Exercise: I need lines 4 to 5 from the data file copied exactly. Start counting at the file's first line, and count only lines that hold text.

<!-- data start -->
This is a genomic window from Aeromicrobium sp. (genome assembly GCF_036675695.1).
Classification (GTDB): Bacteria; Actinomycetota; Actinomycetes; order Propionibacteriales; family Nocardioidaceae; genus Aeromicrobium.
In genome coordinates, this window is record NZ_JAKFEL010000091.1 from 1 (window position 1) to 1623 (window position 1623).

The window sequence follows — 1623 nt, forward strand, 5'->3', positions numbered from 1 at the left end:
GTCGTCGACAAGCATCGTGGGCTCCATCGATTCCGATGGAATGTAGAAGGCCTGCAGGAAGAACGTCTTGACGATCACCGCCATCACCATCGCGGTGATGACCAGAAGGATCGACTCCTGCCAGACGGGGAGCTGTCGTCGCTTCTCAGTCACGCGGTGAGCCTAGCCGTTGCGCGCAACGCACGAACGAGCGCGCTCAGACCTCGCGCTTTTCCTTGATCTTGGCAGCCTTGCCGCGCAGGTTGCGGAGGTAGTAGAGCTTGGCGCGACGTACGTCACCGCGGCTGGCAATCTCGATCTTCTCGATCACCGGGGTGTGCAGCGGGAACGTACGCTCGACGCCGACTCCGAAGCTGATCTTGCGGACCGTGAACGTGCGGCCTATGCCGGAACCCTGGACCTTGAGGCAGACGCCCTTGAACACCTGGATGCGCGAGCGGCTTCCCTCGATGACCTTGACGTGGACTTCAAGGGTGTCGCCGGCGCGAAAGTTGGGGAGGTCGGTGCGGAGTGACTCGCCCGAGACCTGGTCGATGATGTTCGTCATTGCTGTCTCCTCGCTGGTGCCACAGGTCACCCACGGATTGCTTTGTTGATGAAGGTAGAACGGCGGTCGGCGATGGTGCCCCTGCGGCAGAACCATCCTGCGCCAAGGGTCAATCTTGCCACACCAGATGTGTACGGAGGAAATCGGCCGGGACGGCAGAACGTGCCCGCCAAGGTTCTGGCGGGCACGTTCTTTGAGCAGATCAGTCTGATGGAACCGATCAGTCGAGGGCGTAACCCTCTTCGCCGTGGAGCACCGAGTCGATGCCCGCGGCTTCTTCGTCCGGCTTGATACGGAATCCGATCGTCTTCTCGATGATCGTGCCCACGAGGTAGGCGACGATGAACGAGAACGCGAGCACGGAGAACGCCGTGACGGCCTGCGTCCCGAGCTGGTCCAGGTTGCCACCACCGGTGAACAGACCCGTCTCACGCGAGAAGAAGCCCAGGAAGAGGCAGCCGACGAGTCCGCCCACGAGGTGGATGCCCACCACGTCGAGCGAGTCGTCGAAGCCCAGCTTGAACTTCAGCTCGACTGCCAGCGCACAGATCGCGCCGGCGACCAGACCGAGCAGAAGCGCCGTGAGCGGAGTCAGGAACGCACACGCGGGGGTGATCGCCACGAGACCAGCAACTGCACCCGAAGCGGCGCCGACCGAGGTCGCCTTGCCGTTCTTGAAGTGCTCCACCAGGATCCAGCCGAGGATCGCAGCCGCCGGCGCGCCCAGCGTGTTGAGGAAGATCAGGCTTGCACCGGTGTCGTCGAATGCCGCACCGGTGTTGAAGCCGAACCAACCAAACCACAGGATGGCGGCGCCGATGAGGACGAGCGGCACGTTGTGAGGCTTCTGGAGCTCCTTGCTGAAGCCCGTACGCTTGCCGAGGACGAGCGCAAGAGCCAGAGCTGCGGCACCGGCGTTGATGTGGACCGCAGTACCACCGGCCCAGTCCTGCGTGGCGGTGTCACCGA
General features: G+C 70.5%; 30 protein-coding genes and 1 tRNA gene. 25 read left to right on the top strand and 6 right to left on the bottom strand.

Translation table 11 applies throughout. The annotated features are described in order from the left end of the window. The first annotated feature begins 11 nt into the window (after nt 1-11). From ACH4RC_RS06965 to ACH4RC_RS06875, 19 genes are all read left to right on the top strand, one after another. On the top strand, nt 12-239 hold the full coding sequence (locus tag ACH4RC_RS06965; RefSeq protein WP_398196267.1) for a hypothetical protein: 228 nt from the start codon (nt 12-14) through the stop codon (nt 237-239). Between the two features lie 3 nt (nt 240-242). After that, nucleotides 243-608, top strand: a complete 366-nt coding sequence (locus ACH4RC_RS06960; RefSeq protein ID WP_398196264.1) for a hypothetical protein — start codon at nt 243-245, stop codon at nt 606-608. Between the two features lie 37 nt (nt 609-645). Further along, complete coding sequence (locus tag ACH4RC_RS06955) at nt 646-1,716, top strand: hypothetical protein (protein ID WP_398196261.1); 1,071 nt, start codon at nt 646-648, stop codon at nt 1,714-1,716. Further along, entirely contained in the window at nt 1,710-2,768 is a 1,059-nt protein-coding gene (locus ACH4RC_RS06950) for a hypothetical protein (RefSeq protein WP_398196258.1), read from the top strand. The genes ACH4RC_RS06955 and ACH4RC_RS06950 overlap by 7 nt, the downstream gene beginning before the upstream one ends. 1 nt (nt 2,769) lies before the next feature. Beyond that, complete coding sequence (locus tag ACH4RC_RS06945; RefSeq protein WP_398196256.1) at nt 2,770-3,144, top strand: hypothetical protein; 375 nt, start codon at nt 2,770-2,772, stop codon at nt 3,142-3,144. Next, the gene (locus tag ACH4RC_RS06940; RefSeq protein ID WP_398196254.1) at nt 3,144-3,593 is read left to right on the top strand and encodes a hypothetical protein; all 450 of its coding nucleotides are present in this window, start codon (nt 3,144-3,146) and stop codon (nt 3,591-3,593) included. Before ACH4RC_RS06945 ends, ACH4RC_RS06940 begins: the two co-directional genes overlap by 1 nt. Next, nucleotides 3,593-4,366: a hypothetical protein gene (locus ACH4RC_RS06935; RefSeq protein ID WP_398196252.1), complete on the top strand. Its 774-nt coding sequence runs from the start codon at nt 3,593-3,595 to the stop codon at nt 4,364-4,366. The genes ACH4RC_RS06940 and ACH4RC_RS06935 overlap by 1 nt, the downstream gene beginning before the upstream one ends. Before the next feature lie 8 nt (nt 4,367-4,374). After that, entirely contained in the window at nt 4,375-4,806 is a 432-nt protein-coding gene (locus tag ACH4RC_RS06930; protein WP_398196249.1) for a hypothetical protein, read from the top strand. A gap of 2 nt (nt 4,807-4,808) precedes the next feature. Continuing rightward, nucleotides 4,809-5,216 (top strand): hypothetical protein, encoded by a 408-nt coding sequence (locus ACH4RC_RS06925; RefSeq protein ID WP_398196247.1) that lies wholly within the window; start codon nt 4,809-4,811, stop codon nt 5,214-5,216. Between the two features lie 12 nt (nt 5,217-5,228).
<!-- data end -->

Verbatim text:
The window sequence follows — 1623 nt, forward strand, 5'->3', positions numbered from 1 at the left end:
GTCGTCGACAAGCATCGTGGGCTCCATCGATTCCGATGGAATGTAGAAGGCCTGCAGGAAGAACGTCTTGACGATCACCGCCATCACCATCGCGGTGATGACCAGAAGGATCGACTCCTGCCAGACGGGGAGCTGTCGTCGCTTCTCAGTCACGCGGTGAGCCTAGCCGTTGCGCGCAACGCACGAACGAGCGCGCTCAGACCTCGCGCTTTTCCTTGATCTTGGCAGCCTTGCCGCGCAGGTTGCGGAGGTAGTAGAGCTTGGCGCGACGTACGTCACCGCGGCTGGCAATCTCGATCTTCTCGATCACCGGGGTGTGCAGCGGGAACGTACGCTCGACGCCGACTCCGAAGCTGATCTTGCGGACCGTGAACGTGCGGCCTATGCCGGAACCCTGGACCTTGAGGCAGACGCCCTTGAACACCTGGATGCGCGAGCGGCTTCCCTCGATGACCTTGACGTGGACTTCAAGGGTGTCGCCGGCGCGAAAGTTGGGGAGGTCGGTGCGGAGTGACTCGCCCGAGACCTGGTCGATGATGTTCGTCATTGCTGTCTCCTCGCTGGTGCCACAGGTCACCCACGGATTGCTTTGTTGATGAAGGTAGAACGGCGGTCGGCGATGGTGCCCCTGCGGCAGAACCATCCTGCGCCAAGGGTCAATCTTGCCACACCAGATGTGTACGGAGGAAATCGGCCGGGACGGCAGAACGTGCCCGCCAAGGTTCTGGCGGGCACGTTCTTTGAGCAGATCAGTCTGATGGAACCGATCAGTCGAGGGCGTAACCCTCTTCGCCGTGGAGCACCGAGTCGATGCCCGCGGCTTCTTCGTCCGGCTTGATACGGAATCCGATCGTCTTCTCGATGATCGTGCCCACGAGGTAGGCGACGATGAACGAGAACGCGAGCACGGAGAACGCCGTGACGGCCTGCGTCCCGAGCTGGTCCAGGTTGCCACCACCGGTGAACAGACCCGTCTCACGCGAGAAGAAGCCCAGGAAGAGGCAGCCGACGAGTCCGCCCACGAGGTGGATGCCCACCACGTCGAGCGAGTCGTCGAAGCCCAGCTTGAACTTCAGCTCGACTGCCAGCGCACAGATCGCGCCGGCGACCAGACCGAGCAGAAGCGCCGTGAGCGGAGTCAGGAACGCACACGCGGGGGTGATCGCCACGAGACCAGCAACTGCACCCGAAGCGGCGCCGACCGAGGTCGCCTTGCCGTTCTTGAAGTGCTCCACCAGGATCCAGCCGAGGATCGCAGCCGCCGGCGCGCCCAGCGTGTTGAGGAAGATCAGGCTTGCACCGGTGTCGTCGAATGCCGCACCGGTGTTGAAGCCGAACCAACCAAACCACAGGATGGCGGCGCCGATGAGGACGAGCGGCACGTTGTGAGGCTTCTGGAGCTCCTTGCTGAAGCCCGTACGCTTGCCGAGGACGAGCGCAAGAGCCAGAGCTGCGGCACCGGCGTTGATGTGGACCGCAGTACCACCGGCCCAGTCCTGCGTGGCGGTGTCACCGA